Lopamudra Maitra Bajpai, in newsin.asia, 17 September 2018, where the title reads “Vishwakarma, the celestial architect who built Sri Lanka”
The Vishwakarma puja, which was observed on September 17, is not restricted to India but is observed in Sri Lanka, Bangladesh, Nepal and Bhutan. The puja closely follows the celebration of the Ganapati festival. In some places, it is performed the day after Diwali in October or November.
Vishwakarma puja or Kanya Sankranti is celebrated in the Indian states of Uttar Pradesh, Bihar and Jharkhand in North India; Karnataka in the south; and Assam, West Bengal Odisha and Tripura in the east, in honour of Vishwakarma – the celestial architect.
Vishwakarma idols of Bengal made of clay
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Shannine Daniel, courtesy of Roar Media, 6 December 2017, where the title is “When Architecture and Buddhism Came Together. The Guard Stones Of Ancient Sri Lanka”
The ruins of Sri Lanka’s ancient kingdoms are a testament to the architectural skill of our ancestors. They have several unique architectural features including intricately carved stairs, the moonstones that lie at the foot of the stairs, and the guard stones that are placed on either side of the stairs at the entrances to these historic and religious sites. Among these, the guard stones, known as muragal in Sinhalese, are particularly fascinating. These features of Sinhalese architecture have both practical and decorative purposes.
Some academics believe that the concept of guard stones found its way to Sri Lanka from India
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Upul Wijayawardhana, courtesy of Daily News
The systematic suppression of women, persisting over centuries, has been legitimised, largely by religions and is an art-form mastered by ‘Men in Robes’. At the dawn of civilisation, women were considered superior for the simple reason that only they could produce an offspring for the continuation of the species. There is evidence to show that in Mesopotamia, one of the cradles of civilisation, if not ‘The Cradle of Civilisation’, there was equality. In the early Sumerian period, “a council of elders”, represented equally by men and women, ruled the population but gradually a patriarchal society emerged.
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Richard Drayton, In search of Christopher Bayly,” keynote, for the Memorial Symposium for Sir Christopher Alan Bayly St Catharine’s College, Cambridge May 21, 2016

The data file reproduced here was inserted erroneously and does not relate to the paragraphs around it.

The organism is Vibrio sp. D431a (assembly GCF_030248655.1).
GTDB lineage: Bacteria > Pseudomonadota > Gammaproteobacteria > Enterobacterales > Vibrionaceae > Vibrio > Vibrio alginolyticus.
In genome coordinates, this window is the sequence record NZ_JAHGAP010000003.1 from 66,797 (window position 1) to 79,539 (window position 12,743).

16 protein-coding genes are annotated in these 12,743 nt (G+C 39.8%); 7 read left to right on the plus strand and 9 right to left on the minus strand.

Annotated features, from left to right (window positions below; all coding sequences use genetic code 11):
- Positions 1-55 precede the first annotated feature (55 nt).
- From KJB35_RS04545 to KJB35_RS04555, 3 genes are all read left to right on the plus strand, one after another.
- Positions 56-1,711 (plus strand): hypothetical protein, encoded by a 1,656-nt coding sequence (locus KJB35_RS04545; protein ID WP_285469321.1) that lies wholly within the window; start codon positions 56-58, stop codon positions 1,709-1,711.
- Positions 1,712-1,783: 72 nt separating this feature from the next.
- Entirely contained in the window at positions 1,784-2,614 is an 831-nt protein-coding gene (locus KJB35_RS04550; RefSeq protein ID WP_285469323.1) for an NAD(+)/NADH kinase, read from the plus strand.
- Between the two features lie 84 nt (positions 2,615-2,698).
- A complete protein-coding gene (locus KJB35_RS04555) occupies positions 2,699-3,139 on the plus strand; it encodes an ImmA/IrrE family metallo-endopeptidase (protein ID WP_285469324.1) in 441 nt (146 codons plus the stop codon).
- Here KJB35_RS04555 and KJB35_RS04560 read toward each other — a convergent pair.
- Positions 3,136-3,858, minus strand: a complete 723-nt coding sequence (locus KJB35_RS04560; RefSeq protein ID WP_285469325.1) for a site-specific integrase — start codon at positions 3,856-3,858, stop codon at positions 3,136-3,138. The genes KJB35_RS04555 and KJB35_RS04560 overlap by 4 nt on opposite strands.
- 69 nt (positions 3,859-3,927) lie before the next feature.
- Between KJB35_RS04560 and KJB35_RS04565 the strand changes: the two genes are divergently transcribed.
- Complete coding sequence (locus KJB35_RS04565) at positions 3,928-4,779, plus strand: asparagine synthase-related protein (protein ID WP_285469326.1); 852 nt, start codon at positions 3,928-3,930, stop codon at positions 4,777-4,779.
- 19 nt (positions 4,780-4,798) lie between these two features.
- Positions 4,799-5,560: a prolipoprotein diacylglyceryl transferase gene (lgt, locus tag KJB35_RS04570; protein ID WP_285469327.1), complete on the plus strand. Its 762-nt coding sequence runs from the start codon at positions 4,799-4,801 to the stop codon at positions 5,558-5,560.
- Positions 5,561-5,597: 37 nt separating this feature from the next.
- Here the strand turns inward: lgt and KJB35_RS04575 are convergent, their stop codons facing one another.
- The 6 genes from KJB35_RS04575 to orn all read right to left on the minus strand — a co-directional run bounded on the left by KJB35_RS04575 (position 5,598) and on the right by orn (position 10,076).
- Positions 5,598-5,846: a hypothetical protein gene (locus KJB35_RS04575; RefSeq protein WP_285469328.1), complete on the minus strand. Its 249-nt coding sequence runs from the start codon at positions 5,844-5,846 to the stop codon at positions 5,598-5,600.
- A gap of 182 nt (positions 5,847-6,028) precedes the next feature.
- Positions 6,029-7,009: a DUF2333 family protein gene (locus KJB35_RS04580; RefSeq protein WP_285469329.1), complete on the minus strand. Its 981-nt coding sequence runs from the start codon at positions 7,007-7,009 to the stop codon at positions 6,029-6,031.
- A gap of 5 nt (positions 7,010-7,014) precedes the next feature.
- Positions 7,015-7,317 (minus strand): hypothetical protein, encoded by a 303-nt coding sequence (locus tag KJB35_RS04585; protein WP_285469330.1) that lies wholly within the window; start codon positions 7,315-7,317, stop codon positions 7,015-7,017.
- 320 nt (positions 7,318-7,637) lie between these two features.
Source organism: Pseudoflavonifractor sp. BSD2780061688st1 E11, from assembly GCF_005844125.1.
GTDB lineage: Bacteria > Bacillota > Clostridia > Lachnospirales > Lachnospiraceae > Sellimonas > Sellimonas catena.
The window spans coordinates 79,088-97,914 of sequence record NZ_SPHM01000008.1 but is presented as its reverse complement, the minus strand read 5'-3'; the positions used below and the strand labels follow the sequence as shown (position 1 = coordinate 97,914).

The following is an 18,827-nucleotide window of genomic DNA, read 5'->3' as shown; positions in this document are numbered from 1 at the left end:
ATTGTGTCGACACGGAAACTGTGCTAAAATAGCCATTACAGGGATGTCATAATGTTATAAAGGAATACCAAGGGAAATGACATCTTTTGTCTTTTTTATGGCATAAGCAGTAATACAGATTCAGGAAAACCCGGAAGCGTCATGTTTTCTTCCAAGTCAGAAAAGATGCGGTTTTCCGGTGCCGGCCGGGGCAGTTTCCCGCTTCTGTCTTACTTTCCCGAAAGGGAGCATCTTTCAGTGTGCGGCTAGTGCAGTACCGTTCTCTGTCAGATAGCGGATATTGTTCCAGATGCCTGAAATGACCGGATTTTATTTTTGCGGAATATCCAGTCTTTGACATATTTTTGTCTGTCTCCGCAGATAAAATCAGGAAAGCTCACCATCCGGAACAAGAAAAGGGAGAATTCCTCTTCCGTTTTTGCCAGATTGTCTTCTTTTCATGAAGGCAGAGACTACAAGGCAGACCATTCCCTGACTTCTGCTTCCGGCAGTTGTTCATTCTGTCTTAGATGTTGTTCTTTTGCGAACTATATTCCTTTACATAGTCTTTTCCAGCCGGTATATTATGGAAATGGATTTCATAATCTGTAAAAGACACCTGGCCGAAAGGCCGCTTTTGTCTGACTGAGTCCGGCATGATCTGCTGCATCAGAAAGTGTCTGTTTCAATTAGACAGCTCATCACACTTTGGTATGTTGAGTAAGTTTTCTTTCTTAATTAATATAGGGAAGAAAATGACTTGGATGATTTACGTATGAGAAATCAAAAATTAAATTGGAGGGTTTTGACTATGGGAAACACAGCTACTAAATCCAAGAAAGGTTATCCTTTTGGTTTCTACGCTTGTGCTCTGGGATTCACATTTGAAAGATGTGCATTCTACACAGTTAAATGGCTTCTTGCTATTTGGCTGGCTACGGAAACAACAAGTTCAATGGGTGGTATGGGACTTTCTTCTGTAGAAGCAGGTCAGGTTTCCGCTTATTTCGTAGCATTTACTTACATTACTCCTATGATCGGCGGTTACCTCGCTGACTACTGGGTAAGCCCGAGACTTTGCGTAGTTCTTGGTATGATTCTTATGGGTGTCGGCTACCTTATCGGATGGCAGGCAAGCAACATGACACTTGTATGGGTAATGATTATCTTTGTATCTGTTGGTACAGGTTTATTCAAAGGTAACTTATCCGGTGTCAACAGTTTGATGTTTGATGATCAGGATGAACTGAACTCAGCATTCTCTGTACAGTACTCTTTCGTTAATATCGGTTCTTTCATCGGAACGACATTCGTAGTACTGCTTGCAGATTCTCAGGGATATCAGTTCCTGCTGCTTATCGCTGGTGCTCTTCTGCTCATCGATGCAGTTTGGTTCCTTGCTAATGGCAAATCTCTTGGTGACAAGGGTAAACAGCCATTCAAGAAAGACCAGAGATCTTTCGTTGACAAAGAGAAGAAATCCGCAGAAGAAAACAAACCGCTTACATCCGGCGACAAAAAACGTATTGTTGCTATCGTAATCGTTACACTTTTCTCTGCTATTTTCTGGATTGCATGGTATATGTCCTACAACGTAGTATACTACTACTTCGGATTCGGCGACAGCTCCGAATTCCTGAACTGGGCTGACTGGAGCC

‘Va, pensiero, su alli’ dorate’ – ‘Fly thought on wings of gold’, spread from a small choir to a crowd of thousands in Paris on the night of April 30, the 30th night of the “Nuit Debout” occupation of the Place de La Republique.1 The “Song of the Hebrew slaves” from Verdi’s Nabucco, once the anthem through which Garibaldi and Mazzini’s followers had lamented Austria’s Babylonian tyranny, became a symbol in 2016 of a month’s defiance of the French state’s proscription of public protest. Continue reading
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Ranga Kalugampitiya, courtesy of Colombo Telegraph, dated 20 July 2015, where the title runs ‘Rāvanā & Sinhala Buddhism: A Strained Relationship Ridden With Contradictions”…. The version here being embellished with Editorial highlighting.
Rāvanā, one of the principal characters in the Rāmāyana, emerges as a villain in the mainstream (Hindu) understandings of the text. Given the important position that Rāmā (Rāvanā’s opponent), who is believed to be a manifestation of Viśnu, occupies in the Hindu religious tradition, Rāvanā becomes a symbol of evil in those readings of the text.
Nevertheless, the conceptualizations of Rāvanā within the context of Sinhala Buddhist nationalism point to alternative perspectives on the character. One such perspective that has emerged in the post-2009 Sri Lankan context shows a tendency to idealize Rāvanā as a national hero. The present paper argues that the relationship between Rāvanā and Sinhala Buddhism that this conceptualization suggests is ridden with certain contradictions that Sinhala Buddhist nationalism fails to address successfully. Continue reading
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Ethnic Conflict in Buddhist Societies in South and Southeast Asia. The Politics behind Religious Rivalries, edited by K.M. de Silva, 2015 (pp. 270 +xvi)
The book aims to examine the role of Buddhism as a factor of conflict in the three main Theravada Buddhist societies of South and Southeast Asia—Sri Lanka, Thailand and Myanmar. The dispute in this island had engaged the attention of Sri Lanka’s political class for the two previous decades, while political analysts from Sri Lanka and others from various parts of the world examined the impact of Buddhism on the Sri Lanka polity and the prolonged ethnic conflict in Sri Lanka. The situation in Thailand and Myanmar provided a convenient comparative basis in the reviews and in the literature in these three Buddhist societies. Continue reading
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